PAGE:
Whatever it is in life, Germans either have a plan or they make one up (preferably more than one). Things years in the future want to be organized. Does that mean they’re not spontaneous or they don’t like change and avoid risks at all cost? I’m hesitant to answer this with a "yes", but a "no" isn’t correct either. Planning has its many advantages, most of all that there are rules to go by, and a goal to set eyes on and reach. You’ll find plans and thorough organization everywhere in Germany, from neat lists pinned to office notice boards over the most complex school projects to detailed city and traffic maps even for small villages. An example I love to discuss: waste separation and recycling. If you’re new to it, you’ll be happily lost in the task of sifting through all your waste and separating it by material, colour, size and what-not. There are a handful of different tons, bags and containers to throw specific things into, and you can spend hours occupying yourself with dissecting your garbage… One could write books about garbage separation in Germany!
I’m a typical German in that regard. While I do like white bread / toast, I terribly miss the brown bread and whole-meal bread I am used to. If you go to a German supermarket, you’ll find shelves and shelves of freshly baked as well as practically packaged bread and rolls. It comes in all shapes and sizes, contains every grain and ingredient possible, and covers a huge range of tastes. If there’s a bread king to be crowned, it’ll be Germany. In a year, a German will approximately eat the equivalent of his own weight in bread and rolls (almost 90 kg, to be more specific). I know personally how miserable tourists and migrants can feel when they cannot find proper Vollkornbrot abroad…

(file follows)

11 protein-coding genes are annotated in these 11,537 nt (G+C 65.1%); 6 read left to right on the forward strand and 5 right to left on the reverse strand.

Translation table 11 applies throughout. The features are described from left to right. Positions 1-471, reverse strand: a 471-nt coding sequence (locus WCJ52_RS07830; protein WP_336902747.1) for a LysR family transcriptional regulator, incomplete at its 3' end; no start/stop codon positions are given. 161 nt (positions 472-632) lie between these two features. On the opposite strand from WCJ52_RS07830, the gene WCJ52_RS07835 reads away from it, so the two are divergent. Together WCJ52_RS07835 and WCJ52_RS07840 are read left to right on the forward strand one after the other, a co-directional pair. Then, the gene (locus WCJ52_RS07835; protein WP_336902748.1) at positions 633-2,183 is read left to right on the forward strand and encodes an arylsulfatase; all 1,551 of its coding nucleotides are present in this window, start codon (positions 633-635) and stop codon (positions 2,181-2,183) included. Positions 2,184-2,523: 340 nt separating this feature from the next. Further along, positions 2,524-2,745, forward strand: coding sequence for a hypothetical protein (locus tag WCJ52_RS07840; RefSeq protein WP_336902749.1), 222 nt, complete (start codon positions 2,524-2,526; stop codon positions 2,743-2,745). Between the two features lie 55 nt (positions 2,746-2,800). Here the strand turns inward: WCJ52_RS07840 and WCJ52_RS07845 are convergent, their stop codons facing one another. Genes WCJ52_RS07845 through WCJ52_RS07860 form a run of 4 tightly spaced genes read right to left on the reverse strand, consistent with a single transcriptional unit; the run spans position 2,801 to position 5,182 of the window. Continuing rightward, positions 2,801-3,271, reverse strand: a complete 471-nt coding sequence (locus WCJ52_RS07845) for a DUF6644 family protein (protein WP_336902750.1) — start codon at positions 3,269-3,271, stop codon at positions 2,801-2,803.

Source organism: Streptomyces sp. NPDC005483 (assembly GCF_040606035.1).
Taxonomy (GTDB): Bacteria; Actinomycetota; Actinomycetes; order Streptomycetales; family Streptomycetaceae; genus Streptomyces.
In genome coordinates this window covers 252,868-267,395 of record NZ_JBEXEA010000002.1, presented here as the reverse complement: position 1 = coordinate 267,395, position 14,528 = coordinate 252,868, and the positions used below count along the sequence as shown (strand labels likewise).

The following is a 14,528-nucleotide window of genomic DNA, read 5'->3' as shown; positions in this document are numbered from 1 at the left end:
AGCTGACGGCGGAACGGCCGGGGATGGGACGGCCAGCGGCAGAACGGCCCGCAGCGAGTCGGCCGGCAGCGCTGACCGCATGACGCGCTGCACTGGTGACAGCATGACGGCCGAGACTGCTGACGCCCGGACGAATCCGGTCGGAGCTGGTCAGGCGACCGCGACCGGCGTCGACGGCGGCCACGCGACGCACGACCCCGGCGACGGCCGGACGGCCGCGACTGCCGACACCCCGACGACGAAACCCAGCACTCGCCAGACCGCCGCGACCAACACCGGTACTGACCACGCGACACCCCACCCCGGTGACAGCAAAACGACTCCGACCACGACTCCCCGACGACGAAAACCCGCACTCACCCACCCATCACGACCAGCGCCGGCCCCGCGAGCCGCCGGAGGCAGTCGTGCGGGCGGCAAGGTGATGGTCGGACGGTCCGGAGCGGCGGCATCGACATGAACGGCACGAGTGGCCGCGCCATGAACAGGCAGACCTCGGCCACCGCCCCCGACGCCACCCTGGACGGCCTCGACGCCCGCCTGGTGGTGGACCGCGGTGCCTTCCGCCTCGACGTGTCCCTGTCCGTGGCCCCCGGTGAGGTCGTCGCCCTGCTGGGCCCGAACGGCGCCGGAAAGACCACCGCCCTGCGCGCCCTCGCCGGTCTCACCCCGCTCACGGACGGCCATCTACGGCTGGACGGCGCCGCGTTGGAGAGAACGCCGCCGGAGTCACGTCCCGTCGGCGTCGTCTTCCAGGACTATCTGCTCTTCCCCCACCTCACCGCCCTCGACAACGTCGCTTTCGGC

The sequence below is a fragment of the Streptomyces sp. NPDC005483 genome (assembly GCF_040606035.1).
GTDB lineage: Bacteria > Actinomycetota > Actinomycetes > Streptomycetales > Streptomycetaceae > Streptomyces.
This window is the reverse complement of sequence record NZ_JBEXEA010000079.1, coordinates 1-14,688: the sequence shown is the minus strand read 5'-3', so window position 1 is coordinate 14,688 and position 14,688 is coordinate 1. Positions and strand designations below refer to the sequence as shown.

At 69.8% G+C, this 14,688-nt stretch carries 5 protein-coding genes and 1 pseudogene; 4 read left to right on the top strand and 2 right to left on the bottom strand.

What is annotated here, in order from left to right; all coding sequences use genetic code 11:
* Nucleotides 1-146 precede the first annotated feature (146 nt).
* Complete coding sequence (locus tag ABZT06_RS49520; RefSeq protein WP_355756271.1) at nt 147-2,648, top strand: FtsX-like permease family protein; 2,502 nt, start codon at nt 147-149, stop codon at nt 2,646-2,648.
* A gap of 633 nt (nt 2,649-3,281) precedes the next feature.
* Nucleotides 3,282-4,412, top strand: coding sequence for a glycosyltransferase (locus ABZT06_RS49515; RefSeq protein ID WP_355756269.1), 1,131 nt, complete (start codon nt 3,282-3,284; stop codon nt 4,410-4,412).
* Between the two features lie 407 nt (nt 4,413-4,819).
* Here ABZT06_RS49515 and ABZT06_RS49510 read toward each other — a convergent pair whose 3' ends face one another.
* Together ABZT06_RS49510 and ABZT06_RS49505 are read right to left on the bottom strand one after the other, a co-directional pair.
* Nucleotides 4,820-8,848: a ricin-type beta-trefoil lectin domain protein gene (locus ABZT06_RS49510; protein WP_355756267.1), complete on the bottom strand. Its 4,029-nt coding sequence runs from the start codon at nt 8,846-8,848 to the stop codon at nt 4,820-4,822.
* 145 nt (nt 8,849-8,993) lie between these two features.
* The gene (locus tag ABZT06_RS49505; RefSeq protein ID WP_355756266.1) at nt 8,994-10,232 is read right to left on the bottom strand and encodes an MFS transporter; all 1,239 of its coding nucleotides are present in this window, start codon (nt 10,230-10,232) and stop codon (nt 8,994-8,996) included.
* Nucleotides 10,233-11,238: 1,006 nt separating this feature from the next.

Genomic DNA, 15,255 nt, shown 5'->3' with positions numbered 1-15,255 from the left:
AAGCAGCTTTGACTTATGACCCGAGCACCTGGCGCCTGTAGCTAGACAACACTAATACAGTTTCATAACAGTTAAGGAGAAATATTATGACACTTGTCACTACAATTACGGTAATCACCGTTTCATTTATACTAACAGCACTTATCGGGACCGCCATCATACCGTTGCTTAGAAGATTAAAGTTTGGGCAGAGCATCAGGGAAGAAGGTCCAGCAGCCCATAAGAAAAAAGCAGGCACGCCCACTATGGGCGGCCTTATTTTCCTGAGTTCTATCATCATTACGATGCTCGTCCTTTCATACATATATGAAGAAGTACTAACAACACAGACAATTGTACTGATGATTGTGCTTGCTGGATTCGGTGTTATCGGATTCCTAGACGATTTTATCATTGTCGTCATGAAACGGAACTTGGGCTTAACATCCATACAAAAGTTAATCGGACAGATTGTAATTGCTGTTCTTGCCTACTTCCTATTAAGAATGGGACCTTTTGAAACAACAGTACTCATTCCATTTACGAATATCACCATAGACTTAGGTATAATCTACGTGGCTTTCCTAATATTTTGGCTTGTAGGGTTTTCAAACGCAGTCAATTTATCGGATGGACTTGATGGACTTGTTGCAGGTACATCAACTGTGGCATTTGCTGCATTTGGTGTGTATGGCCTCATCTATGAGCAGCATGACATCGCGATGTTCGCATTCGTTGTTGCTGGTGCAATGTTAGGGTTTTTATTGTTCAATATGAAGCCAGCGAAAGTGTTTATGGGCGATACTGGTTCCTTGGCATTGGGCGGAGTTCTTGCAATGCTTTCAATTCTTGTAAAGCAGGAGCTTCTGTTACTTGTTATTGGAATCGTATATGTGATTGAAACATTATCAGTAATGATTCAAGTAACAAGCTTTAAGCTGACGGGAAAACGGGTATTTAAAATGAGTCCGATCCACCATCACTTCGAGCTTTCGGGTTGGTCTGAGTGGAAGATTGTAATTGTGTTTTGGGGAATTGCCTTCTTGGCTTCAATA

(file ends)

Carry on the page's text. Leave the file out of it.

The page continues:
Anyone who has ever tried to learn German will agree with me that it’s a difficult language. I love it because it is so full of possibilities for a writer (then again, so is English, though in a completely different way). On the one hand, Germans seem to love their language. They mostly refuse to learn other languages, they manage to give it life by speaking it in dozens of dialects, and they are very proud of German literature (rightly so). Also, they are a big fan of long words. You can find thrilling examples here—which aren’t even that long, go figure. On the other hand, I think the Germans sometimes do their best to kill their language. There’s the Rechtschreibreform, the German orthography reform introduced 1996. People went through hell to get it thought out, then through hell again to have it implemented in various stages over the course of several years. The aim was to simplify grammar and spelling, but if you ask me (and a million others), the mission was only partly successful. To top it all, now there’s talk of ditching the wonderful new rules and slowly reverting to the archaic style of the past… Here’s a little insight on the Neue Rechtschreibung.
Now it’s your turn! Tell me what you think is typically German, or ask me about something you’ve always wondered about.